Kesha has been locked in a wicked, career-freezing label battle almost as vicious as her numerous lawsuits against her long-time producer Dr. Luke. But while Kesha’s case against Luke — who she has filed multiple lawsuits against claiming he abused and raped her — plays out, we’re apparently missing out on some music that is good enough to completely change public perception of the “TiK ToK” singer. At least, that’s the word from the New York Times new profile of Kesha and her struggle to get out from under her record contract.
To hear Kesha tell it, we shouldn’t be surprised at the new sounds. She claims its who she’s always been and that songs like “TiK ToK” were meant to be “ironic” but that distance was washed out at the insistence of Luke.
“I remember specifically him saying: ‘Make it more dumb. Make it more stupid. Make it more simple, just dumb,’ ” She told the magazine. She decided to jokingly put a strange inflection on certain words and that was the take that ended up on the massive single.
“I was like, O.K., ‘Boys try to touch my junk. Going to get crunk. Everybody getting drunk,’ or whatever, and he was like, ‘Perfect,’ ” she explained.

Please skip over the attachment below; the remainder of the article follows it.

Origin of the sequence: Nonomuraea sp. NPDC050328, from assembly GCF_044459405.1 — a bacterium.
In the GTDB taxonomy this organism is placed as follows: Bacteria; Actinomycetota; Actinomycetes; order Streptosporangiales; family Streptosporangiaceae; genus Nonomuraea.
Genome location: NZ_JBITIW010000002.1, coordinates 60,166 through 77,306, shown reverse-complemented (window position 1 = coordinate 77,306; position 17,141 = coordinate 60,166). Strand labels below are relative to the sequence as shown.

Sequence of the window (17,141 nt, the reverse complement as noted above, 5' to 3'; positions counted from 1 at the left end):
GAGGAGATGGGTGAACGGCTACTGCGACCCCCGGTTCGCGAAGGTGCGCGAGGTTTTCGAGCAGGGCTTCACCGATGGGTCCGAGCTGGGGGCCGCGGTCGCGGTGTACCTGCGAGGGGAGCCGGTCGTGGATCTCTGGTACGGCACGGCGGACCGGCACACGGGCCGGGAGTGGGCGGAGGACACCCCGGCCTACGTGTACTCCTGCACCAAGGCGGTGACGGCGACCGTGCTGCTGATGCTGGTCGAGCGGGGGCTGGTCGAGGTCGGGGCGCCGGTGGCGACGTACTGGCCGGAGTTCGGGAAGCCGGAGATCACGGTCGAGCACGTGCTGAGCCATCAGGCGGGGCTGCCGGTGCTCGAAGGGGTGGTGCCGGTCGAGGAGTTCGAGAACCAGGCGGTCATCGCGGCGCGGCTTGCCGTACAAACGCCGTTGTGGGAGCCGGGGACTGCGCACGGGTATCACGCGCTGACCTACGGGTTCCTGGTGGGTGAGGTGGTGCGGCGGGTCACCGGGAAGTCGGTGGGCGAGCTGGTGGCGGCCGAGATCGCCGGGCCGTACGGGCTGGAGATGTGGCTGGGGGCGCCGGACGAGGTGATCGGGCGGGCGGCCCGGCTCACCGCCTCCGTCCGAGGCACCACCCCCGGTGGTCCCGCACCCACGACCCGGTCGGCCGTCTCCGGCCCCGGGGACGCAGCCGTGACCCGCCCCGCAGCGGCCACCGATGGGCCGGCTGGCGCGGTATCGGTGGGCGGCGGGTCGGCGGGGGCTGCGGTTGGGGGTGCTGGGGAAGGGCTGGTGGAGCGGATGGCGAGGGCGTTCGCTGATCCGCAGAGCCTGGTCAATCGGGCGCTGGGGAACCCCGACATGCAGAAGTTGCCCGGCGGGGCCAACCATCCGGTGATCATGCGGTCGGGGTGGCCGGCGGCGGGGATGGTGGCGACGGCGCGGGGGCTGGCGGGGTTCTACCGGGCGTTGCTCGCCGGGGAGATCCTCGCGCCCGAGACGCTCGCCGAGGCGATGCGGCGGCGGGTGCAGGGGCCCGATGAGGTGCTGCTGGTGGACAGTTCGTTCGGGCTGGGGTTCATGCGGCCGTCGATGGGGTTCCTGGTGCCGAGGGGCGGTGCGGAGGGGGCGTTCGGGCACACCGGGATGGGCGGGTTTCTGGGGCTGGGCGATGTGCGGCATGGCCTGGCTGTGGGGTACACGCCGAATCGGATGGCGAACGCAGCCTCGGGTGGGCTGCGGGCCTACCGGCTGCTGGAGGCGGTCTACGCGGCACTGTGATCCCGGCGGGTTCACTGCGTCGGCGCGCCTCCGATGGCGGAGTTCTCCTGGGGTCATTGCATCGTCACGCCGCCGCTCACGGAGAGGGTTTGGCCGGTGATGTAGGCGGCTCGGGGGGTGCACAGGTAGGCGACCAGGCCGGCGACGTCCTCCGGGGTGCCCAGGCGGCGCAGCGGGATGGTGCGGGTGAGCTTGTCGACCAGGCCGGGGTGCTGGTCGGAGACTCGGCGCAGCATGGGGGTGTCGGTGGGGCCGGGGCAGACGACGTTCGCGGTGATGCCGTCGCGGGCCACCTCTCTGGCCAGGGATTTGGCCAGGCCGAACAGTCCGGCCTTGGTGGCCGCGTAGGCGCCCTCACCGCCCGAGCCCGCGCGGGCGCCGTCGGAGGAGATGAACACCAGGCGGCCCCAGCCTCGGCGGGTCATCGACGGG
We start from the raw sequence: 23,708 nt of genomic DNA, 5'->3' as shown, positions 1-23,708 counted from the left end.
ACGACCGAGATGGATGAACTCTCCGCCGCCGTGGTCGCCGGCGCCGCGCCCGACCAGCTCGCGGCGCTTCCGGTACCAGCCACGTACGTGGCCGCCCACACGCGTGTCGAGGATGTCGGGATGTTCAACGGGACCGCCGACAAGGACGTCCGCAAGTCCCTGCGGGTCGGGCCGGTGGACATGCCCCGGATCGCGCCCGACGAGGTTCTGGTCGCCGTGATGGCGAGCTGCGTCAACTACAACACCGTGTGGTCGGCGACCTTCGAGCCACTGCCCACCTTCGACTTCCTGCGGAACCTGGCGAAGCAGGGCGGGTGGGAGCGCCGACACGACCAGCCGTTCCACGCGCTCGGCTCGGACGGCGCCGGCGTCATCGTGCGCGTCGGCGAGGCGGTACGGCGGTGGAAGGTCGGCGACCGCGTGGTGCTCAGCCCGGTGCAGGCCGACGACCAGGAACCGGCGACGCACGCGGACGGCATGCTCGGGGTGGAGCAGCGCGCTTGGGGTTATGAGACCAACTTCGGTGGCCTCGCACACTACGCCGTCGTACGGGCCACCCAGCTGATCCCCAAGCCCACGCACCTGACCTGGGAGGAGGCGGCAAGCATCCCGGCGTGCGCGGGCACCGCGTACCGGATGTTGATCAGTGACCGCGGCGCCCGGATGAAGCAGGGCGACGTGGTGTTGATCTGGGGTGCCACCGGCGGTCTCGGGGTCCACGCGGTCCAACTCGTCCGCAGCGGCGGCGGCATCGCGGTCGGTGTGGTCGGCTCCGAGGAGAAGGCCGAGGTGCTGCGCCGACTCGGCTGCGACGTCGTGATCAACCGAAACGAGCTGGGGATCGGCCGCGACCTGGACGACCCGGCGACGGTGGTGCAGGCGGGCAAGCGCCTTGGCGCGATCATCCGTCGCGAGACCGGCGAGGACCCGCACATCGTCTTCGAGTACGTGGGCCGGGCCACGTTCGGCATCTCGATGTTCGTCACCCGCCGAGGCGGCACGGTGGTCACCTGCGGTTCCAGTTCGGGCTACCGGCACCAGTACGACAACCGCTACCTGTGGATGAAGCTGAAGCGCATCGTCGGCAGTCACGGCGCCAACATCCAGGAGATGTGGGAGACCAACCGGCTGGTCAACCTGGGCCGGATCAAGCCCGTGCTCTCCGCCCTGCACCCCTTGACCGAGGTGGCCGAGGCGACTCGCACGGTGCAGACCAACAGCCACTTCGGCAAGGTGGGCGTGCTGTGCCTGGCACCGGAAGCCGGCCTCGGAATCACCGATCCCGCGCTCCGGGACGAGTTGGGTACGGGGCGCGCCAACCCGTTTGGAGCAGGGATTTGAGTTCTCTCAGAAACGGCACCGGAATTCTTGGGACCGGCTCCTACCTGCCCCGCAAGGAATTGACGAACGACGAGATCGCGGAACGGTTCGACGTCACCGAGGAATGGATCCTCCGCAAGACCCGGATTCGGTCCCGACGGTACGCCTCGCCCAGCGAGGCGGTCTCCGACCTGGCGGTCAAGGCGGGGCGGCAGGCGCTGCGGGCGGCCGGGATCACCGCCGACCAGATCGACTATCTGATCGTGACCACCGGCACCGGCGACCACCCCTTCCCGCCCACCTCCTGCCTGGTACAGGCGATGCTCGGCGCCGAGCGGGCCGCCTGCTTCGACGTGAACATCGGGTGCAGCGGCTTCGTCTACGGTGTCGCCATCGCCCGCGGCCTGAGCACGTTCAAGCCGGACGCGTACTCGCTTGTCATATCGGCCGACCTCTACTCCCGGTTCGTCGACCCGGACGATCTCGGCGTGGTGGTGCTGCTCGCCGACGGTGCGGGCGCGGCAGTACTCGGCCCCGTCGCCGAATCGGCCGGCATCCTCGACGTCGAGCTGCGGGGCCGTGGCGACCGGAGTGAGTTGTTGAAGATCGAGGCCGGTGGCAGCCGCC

In the interview, Kesha claims that she turned in a 22-track album that is being held hostage thanks to her outstanding case against Dr. Luke. Included in the songs is a track called “Rainbow” — recorded with the help of Ben Folds and a full orchestra — that Kesha says was attempting to create a Pet Sounds vibe. Writer Taffy Brodesser-Akner claims that she nails it.
“It’s big and sweeping, and you can hear every instrument that Ben Folds and his associates played — it does recall a Beach Boys vibe, just as she wanted it to. And as Folds said, the way she sings the song is so rich and so real that it jerks you out of your expectation of a pop song. ‘I found a rainbow, rainbow, baby,’ she sings. ‘Trust me, I know life is scary, but just put those colors on, girl, and come and paint the world with me tonight.’ In the final section, her voice becomes stronger and more strained, and the effect is devastating. I asked to hear it three more times.”
Having to sit on a song that’s so effective would already be frustrating enough, but for Kesha it’s compounded by the fact that a significant chunk of her fanbase don’t realize that she’s being held back by her label. Kesha explained that her fans think she’s “free” because she’s allowed to perform at clubs.
“They were like, ‘Oh, my gosh, you’re free,’ and I was like, ‘No, sweetheart, I love you, but no, I am not, and I don’t know where you got that information,'” she said.
Here’s hoping that looks from publications like The Times will convince Kesha’s label to free her to create more music sometime soon. After everything she’s been through, that seems like the least they could do.